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Heat warnings expanded across the Maritimes, first named storm for hurricane season possible by Wednesday

A father and daughter walk along a wooden bridge in Rainbow Haven Beach Provincial Park in Cow Bay, N.S. on Father's Day, Sunday, June 19, 2016. THE CANADIAN PRESS/Darren Calabrese A father and daughter walk along a wooden bridge in Rainbow Haven Beach Provincial Park in Cow Bay, N.S. on Father's Day, Sunday, June 19, 2016. THE CANADIAN PRESS/Darren Calabrese
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Environment Canada has placed the entirety of the Maritimes under heat warnings as of Tuesday afternoon.

The criteria for a heat warning is slightly different for each Maritimes province but require two consecutive days and nights of hot temperatures, high humidex and warm nights.

The warnings call for widespread humidex values making it feel well into the 30s and in some cases 40s for the Maritimes. The warnings note that some coastal areas will experience more moderate temperatures.

The weather agency goes on to recommend to “Drink plenty of water regularly, even before you feel thirsty, to decrease your risk of dehydration. Thirst is not a good indicator of dehydration. Watch for early signs of heat illness - feeling unwell, fatigue, thirst, headache - all these can rapidly evolve into life-threatening emergencies. Move to a cooler environment immediately, such as a shaded or air-conditioned space.”

Heat warning criteria for the three Maritime provinces.

Mid-week heat

Parts of the Maritimes are experiencing the first of some unseasonably hot and humid weather Tuesday. High temperatures for much of New Brunswick and interior areas of the southwest of Nova Scotia are expected to reach temperatures in the high 20s and low 30s.

Humidex values, or what it feels like with both heat and humidity, are expected in the mid-to-high 30s.

Both the heat and humidity are expected to reach a peak in the Maritimes Wednesday and Thursday.

On Wednesday, high temperatures reach high 20s and low 30s across most of the region. Humidex values will make it feel in the mid-to-high 30s with some in New Brunswick into the low 40s. There will be cooler coastal areas, especially the Bay of Fundy coastline of New Brunswick and Atlantic coastal Nova Scotia, where the wind is expected to be more onshore.

Possible humidex values, or what it feels like with both temperature and humidity, Wednesday afternoon in the Maritimes.

Similar conditions are expected on Thursday with a few exceptions. Once again, areas directly on the coast will have more moderate temperatures as a result of a breeze off the ocean. Additionally, a turn to a northwest wind in northern New Brunswick will start bringing in some slightly cooler and much less humid air. It will still be hot Thursday for northern New Brunswick, but the humidex values could be reduced to the high 20s and low 30s.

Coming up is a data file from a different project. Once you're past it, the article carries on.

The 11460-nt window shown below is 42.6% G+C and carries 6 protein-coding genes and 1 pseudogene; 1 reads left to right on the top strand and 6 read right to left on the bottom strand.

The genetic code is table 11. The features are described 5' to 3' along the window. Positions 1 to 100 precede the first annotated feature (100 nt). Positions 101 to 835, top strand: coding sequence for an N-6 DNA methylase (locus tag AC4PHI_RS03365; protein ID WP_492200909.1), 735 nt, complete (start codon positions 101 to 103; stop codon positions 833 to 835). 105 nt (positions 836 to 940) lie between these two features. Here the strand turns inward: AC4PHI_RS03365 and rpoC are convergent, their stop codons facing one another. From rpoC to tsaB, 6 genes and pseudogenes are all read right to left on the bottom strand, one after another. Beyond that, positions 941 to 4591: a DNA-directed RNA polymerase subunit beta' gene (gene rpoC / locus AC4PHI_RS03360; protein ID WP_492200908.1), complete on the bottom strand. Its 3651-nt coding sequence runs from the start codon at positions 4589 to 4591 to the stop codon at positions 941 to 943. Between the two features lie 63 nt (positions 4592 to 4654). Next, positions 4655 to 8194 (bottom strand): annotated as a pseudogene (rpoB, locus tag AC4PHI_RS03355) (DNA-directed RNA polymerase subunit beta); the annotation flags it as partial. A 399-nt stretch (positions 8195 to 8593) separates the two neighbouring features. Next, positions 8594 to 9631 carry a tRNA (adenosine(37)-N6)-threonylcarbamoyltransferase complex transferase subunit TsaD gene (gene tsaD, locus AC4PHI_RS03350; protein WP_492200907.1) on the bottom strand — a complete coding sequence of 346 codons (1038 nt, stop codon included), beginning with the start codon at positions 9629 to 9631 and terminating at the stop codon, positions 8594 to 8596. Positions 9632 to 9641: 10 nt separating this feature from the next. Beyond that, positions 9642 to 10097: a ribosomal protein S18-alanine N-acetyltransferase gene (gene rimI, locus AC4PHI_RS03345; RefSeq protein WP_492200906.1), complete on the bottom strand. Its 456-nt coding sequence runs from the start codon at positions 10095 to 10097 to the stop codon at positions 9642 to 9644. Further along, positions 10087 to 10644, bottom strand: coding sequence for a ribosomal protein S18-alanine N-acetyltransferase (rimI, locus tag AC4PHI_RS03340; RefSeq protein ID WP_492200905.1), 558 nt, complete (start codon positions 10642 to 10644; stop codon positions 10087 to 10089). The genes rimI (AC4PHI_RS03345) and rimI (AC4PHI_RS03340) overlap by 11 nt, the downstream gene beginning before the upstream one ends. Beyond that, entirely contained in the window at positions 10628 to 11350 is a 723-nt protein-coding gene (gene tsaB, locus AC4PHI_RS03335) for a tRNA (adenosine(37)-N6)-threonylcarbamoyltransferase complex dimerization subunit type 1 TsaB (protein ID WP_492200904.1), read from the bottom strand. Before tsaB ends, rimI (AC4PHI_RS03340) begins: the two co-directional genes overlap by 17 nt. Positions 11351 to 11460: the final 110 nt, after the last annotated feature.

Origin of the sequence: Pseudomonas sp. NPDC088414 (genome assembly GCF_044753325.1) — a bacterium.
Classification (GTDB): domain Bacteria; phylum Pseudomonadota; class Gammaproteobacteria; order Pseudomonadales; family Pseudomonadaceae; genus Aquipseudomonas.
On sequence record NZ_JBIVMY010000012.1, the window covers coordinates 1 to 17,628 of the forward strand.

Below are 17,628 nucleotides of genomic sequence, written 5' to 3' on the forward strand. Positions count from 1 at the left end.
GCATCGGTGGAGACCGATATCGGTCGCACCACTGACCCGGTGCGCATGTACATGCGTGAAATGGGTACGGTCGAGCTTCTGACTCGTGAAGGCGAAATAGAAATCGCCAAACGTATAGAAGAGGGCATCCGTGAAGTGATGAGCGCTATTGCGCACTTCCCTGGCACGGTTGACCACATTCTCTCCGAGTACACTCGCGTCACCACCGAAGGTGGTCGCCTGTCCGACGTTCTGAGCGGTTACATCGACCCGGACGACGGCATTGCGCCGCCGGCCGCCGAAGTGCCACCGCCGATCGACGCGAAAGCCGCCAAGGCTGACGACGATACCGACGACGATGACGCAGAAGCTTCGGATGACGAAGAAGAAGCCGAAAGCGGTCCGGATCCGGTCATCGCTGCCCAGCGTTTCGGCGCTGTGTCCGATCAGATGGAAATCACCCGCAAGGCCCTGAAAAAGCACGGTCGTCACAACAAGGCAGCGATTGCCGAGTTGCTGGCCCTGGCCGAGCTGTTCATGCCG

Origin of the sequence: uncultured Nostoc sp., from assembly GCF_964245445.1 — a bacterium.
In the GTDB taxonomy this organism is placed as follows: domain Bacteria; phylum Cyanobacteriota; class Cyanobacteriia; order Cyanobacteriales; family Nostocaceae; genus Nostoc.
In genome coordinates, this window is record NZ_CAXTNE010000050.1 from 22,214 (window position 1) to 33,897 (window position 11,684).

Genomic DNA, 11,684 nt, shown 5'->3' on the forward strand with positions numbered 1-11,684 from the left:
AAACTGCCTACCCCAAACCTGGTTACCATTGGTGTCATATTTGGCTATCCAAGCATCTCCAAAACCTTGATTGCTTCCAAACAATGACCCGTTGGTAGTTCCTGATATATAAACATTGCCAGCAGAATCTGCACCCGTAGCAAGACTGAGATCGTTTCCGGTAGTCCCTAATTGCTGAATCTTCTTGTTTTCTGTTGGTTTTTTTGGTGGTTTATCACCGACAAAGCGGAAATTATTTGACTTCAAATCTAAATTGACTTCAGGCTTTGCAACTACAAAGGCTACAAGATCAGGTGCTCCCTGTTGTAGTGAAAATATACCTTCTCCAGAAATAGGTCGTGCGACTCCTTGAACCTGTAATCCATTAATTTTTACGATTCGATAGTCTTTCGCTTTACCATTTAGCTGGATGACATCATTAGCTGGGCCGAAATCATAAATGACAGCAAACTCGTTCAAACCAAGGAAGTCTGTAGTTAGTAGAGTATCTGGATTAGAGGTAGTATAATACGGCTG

Possible humidex values, or what it feels like with both temperature and humidity, Thursday afternoon in the Maritimes.

Relief Friday into Saturday

This first round of peak summer heat and humidity doesn’t linger for an overly extended period of time. A cold front is forecast to cross the Maritimes late Thursday into early Friday. Behind the front, some much less humid air filters will arrive from the north and will work to relieve both temperature and humidity levels Friday into Saturday.

Due to the warm, humid air built up ahead of the arrival of the front, as the system moves through, it will bring a risk of thunderstorms. The chance of thunderstorms are highest Thursday afternoon and evening in New Brunswick, Prince Edward Island, and eastern Nova Scotia.

A cold front brings a risk of thunderstorms to the Maritimes Thursday. Less humid air behind the front will help to relieve the heat and humidity built up for Friday.

Possible first named storm of hurricane season

The National Hurricane Center has designated a developing system in the Gulf of Mexico as Potential Tropical Cyclone One. While not a tropical storm yet there is a high degree of confidence it will develop into one by Wednesday. If and once it does, it will be named Alberto, the first named storm of the 2024 Atlantic hurricane season.

The system is forecast to move westward coming onshore in the Mexican province of Tamaulipas Wednesday into Thursday. The system could bring areas of heavy rain to northeastern Mexico as well as parts of southern Texas. Flash flooding and mudslides in higher terrain are common hazards associated with this type of storm.

The forecast cone for Potential Tropical Cyclone One issued by the National Hurricane Center.

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